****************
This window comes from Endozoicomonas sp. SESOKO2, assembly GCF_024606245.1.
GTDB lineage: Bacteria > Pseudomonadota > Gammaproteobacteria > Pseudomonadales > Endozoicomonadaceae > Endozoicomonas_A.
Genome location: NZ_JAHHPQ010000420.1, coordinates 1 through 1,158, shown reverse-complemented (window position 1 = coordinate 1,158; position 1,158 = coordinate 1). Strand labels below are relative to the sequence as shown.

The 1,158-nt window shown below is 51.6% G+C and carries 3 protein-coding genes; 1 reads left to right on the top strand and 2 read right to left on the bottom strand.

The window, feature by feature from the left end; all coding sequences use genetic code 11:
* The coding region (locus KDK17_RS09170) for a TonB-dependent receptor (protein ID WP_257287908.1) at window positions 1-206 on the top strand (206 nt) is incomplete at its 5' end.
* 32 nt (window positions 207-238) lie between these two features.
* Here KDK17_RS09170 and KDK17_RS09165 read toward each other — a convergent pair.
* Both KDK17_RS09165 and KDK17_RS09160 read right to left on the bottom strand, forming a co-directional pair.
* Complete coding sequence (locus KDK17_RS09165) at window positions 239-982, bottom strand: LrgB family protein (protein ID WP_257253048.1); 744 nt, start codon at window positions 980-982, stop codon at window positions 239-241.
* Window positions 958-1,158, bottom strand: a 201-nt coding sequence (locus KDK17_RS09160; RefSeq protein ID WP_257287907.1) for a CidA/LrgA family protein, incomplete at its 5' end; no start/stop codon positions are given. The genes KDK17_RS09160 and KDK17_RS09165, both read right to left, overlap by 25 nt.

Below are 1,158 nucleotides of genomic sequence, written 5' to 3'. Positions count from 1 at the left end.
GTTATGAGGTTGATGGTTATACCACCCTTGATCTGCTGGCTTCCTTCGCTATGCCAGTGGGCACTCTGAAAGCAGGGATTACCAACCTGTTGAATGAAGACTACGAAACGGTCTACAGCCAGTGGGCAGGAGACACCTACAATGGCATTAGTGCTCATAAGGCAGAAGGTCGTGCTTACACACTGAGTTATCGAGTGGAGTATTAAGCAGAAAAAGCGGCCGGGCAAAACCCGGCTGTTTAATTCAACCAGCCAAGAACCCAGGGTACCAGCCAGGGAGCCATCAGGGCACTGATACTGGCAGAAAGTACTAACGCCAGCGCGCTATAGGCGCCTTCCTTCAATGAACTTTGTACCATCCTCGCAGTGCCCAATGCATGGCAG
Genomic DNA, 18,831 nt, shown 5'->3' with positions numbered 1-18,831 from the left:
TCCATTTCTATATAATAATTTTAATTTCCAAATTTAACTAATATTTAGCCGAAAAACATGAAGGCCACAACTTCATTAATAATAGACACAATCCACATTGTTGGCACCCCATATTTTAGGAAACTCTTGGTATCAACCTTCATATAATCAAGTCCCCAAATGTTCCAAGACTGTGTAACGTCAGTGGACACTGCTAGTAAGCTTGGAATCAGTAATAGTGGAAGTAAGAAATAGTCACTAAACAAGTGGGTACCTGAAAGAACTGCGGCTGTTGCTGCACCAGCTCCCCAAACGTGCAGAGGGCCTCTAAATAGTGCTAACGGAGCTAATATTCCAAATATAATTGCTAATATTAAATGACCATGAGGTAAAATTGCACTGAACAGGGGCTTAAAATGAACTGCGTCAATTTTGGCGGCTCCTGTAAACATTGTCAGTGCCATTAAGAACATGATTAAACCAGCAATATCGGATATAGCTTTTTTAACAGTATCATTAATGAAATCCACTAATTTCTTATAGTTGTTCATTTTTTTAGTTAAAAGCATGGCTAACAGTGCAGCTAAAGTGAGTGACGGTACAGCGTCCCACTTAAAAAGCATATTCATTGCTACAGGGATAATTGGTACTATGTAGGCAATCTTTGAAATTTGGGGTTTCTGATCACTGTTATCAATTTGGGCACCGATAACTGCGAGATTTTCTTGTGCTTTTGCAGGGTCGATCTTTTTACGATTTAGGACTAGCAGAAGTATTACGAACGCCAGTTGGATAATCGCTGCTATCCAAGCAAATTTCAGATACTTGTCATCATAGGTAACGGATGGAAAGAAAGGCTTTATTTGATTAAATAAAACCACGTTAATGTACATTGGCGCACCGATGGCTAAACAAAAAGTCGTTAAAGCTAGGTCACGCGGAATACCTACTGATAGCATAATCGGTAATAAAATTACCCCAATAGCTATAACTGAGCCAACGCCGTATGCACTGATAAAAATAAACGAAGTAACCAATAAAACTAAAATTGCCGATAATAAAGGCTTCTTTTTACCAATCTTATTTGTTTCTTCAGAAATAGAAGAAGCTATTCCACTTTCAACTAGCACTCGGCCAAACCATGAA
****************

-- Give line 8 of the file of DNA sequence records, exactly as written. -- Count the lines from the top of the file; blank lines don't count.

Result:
* Here KDK17_RS09170 and KDK17_RS09165 read toward each other — a convergent pair.